• Wow. This has never happened to me, thankfully. I have three MacBook chargers. Two came with each of my MacBook Pros. When I got my MacBook, it didn't come with one, but I bought a spare on eBay. My Lightning cables (I also have three of those) are all in great shape. Actually, I never even took the one that came with my iPhone 6s out of its box. My original one, which came with my iPod touch 5th gen. died within a couple of months, but that was all my fault because I had a habit of bending it toward the top when I put it away.
  • I don't subscribe to the bunk theory that it's solely Apple's fault for cables that fray. My wife and I both have iPhones and iPads. She's careless with her tech and it shows in her cables fraying and breaking while mine are all perfectly fine, including my original mid-2009 MBP charger cable. It comes down to not stressing them, wrapping them incorrectly, yanking on them to unplug them, etc.
    All that said, I've used Sugru to fix many of my wife's cables over the years. Amazing stuff. Just don't make it too thick as it loses some of it's flexibility.
  • I look after my equipment, but obviously I take cables with me. I never yank the cable out by the wire, but I do shove it in my pocket (which has never caused me any problem with any other cable, they're cables for a reason, they bend). However most of Apple's own chargers I've used do fray, even if it's just a little bit. I started buying alternative MFi Lightning cables and haven't regretted it since, I've never had one fray. It's unfortunate to say, but Apple cables fray incredibly easily, at least compared to other cables. I don't know what material Apple use, but it feels different than the rest of my cables, and it seems its the cause of the fraying. I recommend Anker braided cables, they're fantastic, much much better than what Apple gives you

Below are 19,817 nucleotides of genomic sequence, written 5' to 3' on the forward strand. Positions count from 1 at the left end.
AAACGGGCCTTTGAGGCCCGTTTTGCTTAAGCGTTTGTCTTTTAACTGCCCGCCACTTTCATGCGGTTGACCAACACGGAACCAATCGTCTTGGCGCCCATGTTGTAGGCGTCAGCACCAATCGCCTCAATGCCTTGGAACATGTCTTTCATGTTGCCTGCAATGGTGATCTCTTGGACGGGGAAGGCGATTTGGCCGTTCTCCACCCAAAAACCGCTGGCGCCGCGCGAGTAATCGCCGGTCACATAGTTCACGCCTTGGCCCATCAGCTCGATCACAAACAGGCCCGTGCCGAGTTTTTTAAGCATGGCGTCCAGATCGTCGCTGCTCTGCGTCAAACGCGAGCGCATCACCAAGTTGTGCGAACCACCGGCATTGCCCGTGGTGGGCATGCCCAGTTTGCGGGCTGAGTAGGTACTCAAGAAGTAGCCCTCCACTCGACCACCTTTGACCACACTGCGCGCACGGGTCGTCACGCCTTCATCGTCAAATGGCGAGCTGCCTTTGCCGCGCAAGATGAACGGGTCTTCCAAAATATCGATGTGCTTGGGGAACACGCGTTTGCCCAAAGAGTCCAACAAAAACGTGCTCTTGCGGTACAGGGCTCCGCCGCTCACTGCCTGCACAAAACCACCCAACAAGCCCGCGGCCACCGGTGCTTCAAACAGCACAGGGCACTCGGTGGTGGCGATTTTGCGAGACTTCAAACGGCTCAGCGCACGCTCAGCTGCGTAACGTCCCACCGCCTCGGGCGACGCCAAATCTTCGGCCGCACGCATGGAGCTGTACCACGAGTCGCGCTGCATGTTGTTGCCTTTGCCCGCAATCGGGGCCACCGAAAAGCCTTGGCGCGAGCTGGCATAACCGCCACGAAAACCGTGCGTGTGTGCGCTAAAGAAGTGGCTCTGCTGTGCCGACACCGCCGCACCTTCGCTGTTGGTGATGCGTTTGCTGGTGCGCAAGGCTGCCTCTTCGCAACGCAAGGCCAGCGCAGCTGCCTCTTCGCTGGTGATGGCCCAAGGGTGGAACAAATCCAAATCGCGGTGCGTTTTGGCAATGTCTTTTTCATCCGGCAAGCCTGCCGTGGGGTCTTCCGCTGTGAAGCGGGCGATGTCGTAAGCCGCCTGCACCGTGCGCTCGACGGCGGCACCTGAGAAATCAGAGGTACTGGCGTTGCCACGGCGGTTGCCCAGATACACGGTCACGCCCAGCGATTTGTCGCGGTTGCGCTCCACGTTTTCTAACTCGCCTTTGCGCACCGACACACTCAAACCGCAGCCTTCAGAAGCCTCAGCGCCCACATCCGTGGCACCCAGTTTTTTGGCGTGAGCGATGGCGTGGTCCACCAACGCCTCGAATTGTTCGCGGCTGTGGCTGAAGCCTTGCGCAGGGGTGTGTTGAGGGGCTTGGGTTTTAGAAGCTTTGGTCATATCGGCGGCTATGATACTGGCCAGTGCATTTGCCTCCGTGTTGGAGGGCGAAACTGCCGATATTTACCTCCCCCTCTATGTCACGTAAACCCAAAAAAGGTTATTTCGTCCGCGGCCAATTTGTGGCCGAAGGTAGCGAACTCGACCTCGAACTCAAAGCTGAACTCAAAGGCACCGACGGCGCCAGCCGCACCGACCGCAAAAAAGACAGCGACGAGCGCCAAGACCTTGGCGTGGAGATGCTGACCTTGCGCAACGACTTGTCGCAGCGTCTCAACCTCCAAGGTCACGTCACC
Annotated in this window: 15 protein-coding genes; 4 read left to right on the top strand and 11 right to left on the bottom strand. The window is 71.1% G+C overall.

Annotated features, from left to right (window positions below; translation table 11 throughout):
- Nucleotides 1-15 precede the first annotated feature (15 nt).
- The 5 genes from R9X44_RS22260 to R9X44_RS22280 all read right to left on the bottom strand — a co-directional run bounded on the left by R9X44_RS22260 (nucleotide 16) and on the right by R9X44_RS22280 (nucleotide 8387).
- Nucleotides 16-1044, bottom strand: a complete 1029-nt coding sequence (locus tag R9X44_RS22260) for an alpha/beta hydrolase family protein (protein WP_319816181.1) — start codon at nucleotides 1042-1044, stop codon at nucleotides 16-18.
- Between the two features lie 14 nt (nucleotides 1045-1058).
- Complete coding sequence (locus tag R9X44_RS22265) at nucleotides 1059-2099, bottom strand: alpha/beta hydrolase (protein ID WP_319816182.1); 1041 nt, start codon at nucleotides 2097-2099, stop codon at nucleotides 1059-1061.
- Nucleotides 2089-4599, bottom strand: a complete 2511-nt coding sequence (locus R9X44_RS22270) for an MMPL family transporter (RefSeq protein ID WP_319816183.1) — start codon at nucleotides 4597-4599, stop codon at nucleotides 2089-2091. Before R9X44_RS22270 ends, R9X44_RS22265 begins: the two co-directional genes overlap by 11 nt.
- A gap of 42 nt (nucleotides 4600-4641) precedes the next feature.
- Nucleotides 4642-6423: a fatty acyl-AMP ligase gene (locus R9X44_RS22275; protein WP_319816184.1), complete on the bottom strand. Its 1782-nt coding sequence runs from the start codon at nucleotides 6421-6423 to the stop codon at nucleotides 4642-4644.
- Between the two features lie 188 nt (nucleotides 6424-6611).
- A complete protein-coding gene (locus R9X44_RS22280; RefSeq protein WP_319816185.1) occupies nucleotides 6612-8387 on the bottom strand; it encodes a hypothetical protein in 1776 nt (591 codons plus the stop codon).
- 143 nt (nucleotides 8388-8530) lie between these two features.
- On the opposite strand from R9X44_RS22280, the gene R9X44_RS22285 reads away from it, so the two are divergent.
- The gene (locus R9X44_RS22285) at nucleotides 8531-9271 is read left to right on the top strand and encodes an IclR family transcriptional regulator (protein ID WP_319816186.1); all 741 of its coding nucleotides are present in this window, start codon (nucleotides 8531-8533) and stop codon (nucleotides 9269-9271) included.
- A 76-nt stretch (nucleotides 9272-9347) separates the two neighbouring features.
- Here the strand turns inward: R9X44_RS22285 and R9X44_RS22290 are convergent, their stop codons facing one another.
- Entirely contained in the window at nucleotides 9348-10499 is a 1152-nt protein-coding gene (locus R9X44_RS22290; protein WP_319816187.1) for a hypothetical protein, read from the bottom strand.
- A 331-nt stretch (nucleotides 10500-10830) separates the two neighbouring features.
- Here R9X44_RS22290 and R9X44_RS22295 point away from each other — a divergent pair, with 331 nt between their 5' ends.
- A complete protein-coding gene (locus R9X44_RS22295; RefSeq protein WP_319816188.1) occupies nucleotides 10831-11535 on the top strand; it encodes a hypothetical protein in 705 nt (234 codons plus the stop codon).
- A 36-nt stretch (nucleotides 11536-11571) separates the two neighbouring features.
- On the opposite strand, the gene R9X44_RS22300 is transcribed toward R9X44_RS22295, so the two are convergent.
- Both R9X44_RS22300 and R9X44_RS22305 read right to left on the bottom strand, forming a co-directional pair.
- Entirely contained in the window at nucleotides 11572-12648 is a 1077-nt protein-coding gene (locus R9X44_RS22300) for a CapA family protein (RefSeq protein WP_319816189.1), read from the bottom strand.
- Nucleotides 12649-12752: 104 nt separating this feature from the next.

• apple cables are crap because they are made from soft rubbery coatings. They wire inside eventually takes all the force and will fray after the coating is gone. They need to just use better outer materials that can take the load.
  • +1. It annoys me when people say "You don't look after the cable" or "It's not Apple's fault". I've never had this problem with other phone cables, only with Apple cables, this is why I buy Anker Lightning cables now. Never had them fray or break
  • I've repaired cables with both Sugru and Flex Tape. The latter works far better. Never heard of Liquid Tape but I am very skeptical. Electric tape will only be good for a few weeks. Although I'm sorry to see Magsafe go, it's effing fantastic that the new chargers have replaceable cords as part of the design.
  • I would encourage folks to try silicon tape. This is a self-fusing repair tape that has been used by industry, the military, etc. for a long time and is a proven product. Silicon tape is made out of specially formulated silicone rubber. It contains no adhesives; yet chemically bonds to itself upon contact. Simply stretch and wrap for an airtight, waterproof seal. I have used it to successfully repair multiple magsafe chargers. Repairs are still going strong after several years. Cheers. Sent from the iMore App